Owners Corporations pass resolutions at meetings all the time, often unanimously and without controversy. The recent ACT Civil and Administrative Tribunal (ACAT) case of Green & Ors v The Owners – Units Plan No. 199 (Unit Titles) [2014] ACAT 52 highlights the importance of properly conducting and recording meetings at which motions are voted upon. It also clarifies the method by which an owners corporation may reverse the effect of a previous motion.

The Facts

 In 2011, a special resolution was passed allowing a unit owner to extend and renovate their unit. A further special resolution was passed authorising an application to the ACT Planning & Land Authority to enable the schedule of unit entitlements to be amended (this motion passed unopposed) (the 2011 resolution).

For various reasons, the process of registering the amended schedule of unit entitlements was never completed. In 2013, the Owners Corporation was in the position where the as yet unregistered schedule of unit entitlements resulting from the 2011 motion was no longer accurate, as other units had since been renovated. The Owners Corporation in February 2014 passed a special resolution effectively reversing the 2011 resolution. The issue before ACAT was whether or not this special resolution was validly passed. At the February 2014 meeting some lot owners left during the meeting and provided absentee voting papers to the secretary as they left.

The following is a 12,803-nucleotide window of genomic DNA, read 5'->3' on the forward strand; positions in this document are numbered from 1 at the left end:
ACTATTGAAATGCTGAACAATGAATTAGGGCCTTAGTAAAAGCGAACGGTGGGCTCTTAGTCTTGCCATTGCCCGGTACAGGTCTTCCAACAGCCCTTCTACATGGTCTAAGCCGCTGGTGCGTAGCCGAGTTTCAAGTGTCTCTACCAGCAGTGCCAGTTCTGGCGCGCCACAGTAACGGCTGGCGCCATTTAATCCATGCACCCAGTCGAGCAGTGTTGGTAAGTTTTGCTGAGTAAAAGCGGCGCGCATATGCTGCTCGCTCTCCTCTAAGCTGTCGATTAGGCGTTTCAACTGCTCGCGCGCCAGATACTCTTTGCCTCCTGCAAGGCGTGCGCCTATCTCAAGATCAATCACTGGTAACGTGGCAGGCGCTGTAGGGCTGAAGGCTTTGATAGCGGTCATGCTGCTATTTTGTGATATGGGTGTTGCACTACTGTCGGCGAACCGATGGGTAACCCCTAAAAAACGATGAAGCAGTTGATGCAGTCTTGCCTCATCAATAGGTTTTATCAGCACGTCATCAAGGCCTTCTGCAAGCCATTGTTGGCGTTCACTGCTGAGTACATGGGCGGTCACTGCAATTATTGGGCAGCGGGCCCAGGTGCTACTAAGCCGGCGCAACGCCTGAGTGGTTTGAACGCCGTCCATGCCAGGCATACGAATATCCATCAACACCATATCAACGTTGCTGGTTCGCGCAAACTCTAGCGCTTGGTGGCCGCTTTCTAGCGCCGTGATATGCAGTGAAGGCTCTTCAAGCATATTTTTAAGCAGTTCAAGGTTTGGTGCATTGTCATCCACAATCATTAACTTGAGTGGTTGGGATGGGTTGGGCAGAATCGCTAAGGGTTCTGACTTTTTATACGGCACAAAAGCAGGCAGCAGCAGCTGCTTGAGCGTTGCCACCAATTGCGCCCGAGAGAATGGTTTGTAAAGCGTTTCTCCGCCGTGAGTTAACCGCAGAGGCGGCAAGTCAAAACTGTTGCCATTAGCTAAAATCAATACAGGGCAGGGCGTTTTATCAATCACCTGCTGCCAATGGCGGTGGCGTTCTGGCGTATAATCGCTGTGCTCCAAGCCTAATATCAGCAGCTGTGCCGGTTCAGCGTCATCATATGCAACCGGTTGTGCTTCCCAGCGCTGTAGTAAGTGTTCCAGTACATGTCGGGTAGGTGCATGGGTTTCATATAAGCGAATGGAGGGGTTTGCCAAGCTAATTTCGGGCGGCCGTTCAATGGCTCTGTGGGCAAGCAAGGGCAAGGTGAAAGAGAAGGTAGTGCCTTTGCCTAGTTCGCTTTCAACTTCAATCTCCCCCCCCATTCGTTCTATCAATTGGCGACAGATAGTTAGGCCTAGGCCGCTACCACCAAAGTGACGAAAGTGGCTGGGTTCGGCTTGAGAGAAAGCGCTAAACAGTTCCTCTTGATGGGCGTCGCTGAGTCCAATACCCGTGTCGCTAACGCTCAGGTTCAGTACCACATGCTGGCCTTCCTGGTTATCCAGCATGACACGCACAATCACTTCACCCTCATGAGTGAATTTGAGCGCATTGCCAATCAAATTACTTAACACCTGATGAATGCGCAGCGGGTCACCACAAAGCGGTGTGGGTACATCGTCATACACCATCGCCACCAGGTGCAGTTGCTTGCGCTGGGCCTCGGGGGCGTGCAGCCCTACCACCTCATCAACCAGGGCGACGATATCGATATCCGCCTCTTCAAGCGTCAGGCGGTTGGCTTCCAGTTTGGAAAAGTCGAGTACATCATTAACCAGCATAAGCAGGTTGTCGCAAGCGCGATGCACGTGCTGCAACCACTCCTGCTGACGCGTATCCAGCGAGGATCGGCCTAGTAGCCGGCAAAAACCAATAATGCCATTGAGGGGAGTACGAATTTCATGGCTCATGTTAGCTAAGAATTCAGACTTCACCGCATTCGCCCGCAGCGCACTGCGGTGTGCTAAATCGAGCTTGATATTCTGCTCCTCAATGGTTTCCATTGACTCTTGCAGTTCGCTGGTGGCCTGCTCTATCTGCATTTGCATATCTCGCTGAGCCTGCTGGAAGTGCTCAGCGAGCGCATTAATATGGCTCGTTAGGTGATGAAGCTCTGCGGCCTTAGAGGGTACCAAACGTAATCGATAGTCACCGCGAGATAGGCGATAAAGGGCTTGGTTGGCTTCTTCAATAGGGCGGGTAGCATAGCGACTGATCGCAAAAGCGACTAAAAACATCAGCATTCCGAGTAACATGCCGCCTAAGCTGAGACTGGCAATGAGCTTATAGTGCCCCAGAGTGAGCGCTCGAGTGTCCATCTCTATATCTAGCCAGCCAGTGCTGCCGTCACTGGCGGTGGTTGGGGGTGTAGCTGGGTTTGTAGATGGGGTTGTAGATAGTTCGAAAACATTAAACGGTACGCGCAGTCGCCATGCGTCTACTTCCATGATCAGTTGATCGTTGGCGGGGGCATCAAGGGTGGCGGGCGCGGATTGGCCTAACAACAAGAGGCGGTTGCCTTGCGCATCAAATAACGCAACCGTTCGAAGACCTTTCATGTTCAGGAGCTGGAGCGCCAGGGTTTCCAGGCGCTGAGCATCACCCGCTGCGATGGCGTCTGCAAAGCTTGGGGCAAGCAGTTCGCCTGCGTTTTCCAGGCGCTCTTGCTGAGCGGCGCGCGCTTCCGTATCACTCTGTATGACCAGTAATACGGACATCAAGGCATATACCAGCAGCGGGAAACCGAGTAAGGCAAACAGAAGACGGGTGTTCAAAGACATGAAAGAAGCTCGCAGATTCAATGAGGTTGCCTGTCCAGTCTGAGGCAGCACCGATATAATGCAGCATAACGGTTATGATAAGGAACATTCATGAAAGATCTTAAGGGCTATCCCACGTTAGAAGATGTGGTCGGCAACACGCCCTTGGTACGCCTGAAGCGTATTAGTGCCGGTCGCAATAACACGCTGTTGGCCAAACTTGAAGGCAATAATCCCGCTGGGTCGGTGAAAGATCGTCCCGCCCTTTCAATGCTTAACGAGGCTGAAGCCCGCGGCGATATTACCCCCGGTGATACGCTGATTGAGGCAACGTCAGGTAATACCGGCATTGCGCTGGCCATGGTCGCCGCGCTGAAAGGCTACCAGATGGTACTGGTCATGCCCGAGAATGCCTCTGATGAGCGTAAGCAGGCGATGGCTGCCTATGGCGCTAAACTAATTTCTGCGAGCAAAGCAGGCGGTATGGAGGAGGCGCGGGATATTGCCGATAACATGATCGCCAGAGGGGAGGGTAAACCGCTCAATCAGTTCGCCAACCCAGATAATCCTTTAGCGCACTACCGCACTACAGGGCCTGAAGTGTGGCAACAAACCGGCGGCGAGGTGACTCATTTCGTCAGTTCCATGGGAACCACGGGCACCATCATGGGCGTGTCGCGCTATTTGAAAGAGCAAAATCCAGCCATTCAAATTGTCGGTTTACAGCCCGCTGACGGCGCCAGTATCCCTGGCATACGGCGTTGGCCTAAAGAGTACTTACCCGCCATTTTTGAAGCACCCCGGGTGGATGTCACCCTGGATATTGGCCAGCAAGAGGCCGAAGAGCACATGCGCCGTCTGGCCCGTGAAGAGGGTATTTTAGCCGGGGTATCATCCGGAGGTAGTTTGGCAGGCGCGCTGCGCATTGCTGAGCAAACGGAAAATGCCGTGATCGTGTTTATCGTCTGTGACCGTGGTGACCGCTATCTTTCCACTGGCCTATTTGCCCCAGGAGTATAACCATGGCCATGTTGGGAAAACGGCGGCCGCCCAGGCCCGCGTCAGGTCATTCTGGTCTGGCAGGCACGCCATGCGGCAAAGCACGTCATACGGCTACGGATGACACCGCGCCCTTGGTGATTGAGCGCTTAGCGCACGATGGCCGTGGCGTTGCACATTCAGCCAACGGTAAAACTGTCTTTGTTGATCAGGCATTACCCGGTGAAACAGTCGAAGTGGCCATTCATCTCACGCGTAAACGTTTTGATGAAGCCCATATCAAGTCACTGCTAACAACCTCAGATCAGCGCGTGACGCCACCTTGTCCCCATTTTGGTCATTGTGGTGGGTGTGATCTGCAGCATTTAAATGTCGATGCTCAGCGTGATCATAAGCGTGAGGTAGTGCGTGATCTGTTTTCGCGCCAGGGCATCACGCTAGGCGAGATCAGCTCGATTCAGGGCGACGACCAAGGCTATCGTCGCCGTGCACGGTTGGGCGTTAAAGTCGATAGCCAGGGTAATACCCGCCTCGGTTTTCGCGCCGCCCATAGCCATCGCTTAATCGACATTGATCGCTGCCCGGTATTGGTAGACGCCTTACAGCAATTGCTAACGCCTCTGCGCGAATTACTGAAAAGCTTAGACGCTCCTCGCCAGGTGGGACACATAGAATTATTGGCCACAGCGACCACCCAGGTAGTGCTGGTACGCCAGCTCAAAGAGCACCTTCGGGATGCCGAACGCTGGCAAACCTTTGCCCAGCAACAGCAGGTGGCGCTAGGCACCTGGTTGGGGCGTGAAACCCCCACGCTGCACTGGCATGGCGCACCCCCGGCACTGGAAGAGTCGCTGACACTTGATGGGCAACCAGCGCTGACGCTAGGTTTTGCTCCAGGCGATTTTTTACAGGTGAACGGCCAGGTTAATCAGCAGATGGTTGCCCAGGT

ACAT Powers and Legislative Interpretation

 Pursuant to section 129(1)(b)(ii) of the Unit Titles (Management) Act 2011 (UTMA), the ACAT has the power to declare that a resolution passed at a general meeting is void for irregularity.

ACAT found that absentee meeting papers that had been provided by unit owners as they left the meeting were in breach of section 3.31 of Schedule 3 of UTMA which required the absentee voting papers to be provided prior to the meeting. Further, as the 2011 resolution was a special resolution then section 3.14(2) of Schedule 3, which superseded the requirements of the Unit Titles Act 2001, required the same type of resolution be made in February 2014 to revoke the 2011 resolution. As such a special resolution was required.  On the evidence before it, and discounting the absentee meeting notices providing during the meeting, ACAT determined the special resolution made at the February 2014 meeting was validly passed.

Green v Owners is yet another reminder to Owners Corporations that they must strictly adhere to legislative requirements to ensure the validity of its resolutions.